Outside linebacker Jamie Collins and strong safety Jabrill Peppers can be the difference between good and great for the Browns defense.
Too many games end without a noticeable impact from Collins or Peppers, but that changed Sunday in the 12-9 overtime win over the Ravens. Collins had 12 tackles and a sack and Peppers four tackles and two passes defensed, and the defense didn’t allow a touchdown.
With end Myles Garrett, tackle Larry Ogunjobi, middle linebacker Joe Schobert, rookie cornerback Denzel Ward and free safety Damarious Randall playing at a Pro Bowl level, Collins and Peppers can push the defense to dominant by living up to their potential. They have great athleticism, and need the impact plays to match.
“Both of them had terrific games,” coach Hue Jackson said Monday. “They were one of the huge reasons why our defense could keep that team out of the end zone.
“That is what we expect from them, and it is good to see it. Now we know they can do it. They need to do it consistently.”
Collins is as talented as anyone on the defense not named Garrett or Ward. As tantalizing as that is, it can also be frustrating to fans, coaches and the front office, as Collins has routinely failed to make the most of his physical gifts and live up to his four-year, $50 million contract.
He’s incredibly strong at 6-foot-3, 250 pounds, is athletic enough to run with tight ends and the coaches rave about his football intelligence and instincts. Yet he too often gets caught out of position, either by freelancing or going for the splash play.
Collins, who played 69 of 87 snaps vs. the Ravens, has 32 tackles this year with two sacks, a tackle for loss and two passes defensed. In 69 career games, he has 15.5 sacks, 12 forced fumbles, six interceptions and a Pro Bowl appearance after 2015 — solid, but not good enough for the Patriots to commit to him.
The hope is the Browns’ success excites and motivates Collins. He won a Super Bowl with the Patriots, and his experience can be valuable to a unit loaded with youngsters who had done nothing but lose with the Browns.
“Jamie played the way we know Jamie can play,” Jackson said.
The next step is for Collins to join the takeaway troupe. The Browns have forced a league-high 15 turnovers, but Collins is still looking for his first.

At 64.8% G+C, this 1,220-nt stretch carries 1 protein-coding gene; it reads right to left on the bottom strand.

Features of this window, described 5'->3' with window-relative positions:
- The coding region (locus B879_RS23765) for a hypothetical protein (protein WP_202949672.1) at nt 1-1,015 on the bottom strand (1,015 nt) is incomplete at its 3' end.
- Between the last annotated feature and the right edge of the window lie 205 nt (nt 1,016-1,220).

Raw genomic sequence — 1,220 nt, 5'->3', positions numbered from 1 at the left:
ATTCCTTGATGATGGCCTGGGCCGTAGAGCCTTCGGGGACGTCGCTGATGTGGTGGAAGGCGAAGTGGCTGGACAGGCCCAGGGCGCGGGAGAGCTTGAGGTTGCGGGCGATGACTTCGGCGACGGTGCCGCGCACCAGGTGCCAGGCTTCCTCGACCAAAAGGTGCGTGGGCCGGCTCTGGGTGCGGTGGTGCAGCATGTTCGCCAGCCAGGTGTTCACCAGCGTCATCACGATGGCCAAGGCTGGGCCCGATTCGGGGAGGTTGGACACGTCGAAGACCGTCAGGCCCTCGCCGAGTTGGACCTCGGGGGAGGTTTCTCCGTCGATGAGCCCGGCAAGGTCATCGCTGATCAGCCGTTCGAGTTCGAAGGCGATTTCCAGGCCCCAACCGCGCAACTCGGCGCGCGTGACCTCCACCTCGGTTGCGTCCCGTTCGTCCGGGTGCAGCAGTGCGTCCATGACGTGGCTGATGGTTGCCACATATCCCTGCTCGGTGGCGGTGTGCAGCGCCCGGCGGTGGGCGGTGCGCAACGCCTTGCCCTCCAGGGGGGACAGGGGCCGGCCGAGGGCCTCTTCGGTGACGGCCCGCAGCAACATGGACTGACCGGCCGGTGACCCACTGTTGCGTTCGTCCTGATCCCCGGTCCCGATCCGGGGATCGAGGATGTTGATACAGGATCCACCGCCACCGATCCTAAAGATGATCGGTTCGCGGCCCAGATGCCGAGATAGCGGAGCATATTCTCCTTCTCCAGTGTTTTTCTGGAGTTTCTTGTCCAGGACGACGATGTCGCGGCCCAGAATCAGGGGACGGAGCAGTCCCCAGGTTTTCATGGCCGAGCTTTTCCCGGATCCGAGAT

“He has been extremely close on four or five opportunities,” Schobert said. “He is always kicking himself when he does not get there because he is the one that preaches it the most on defense. He is the one that kind of sets the tone in practice. I am excited to see where it goes.”
Peppers doesn’t have the experience of Collins, but the expectations are high for the playmaker and Heisman Trophy finalist taken with the No. 25 pick of the 2017 draft. He’s back at his natural strong safety spot and finally played with freedom against the Ravens.
Peppers put himself in the spotlight last week with his comments to me that Browns fans are “wishy-washy” and he gets harassed when he goes out in public. Instead of melting in the heat, he seemed buoyed by the pressure.
He hit hard and ran hard during his 48 snaps, making plays over the middle and on the sideline.
“I thought it was the best game that Jabrill has played — breaking up passes, making tackles, being around the ball,” Jackson said.
Now Peppers needs to change the game as a kick returner. His film from high school and Michigan shows what a threat he can be with the ball in his hands, but he still doesn’t look comfortable returning kicks at this level.
He had a 12-yard punt return against the Ravens, so perhaps that was a sign of things to come. Maybe the breakthrough on defense is transferable.
A few other thoughts …
** The personnel department fell in love with the young receivers during training camp and the preseason and seem content to rely on them following the trade of Josh Gordon and the knee sprain that will sideline Rashard Higgins for at least a couple of weeks.
Antonio Callaway, Damion Ratley and Derrick Willies certainly have potential, but the lack of proven wideouts will increase the defensive attention on Jarvis Landry and the pressure on quarterback Baker Mayfield.
Running back Duke Johnson and tight ends David Njoku and Seth DeValve can help carry the load.
** Rookie running back Nick Chubb returned to earth against the Ravens. That shouldn’t be a surprise.
After three carries for 105 yards, including touchdowns of 63 and 41 yards, in three snaps against the Raiders, it was unfair to think Chubb would come close to replicating those numbers. He carried three times for 2 yards in 11 snaps against the Ravens.
Chubb has struggled when the running lane isn’t immediately clear, and once he starts going sideways, he’s in trouble. He should continue to get a limited turn in the backfield and will improve with repetitions. He will also benefit from watching starter Carlos Hyde, who has the right mixture of patience and aggression.
** Undrafted rookie left tackle Desmond Harrison has great feet. He needs to get stronger.
Ravens pass rusher Terrell Suggs, who’s headed to the Hall of Fame, was able to overpower Harrison on too many occasions. He would get into Harrison’s chest and walk him back toward Mayfield.
Jackson admitted this but liked how Harrison fought.
“He gave up a sack one time, but I thought he hung in there extremely well and did a good job,” he said.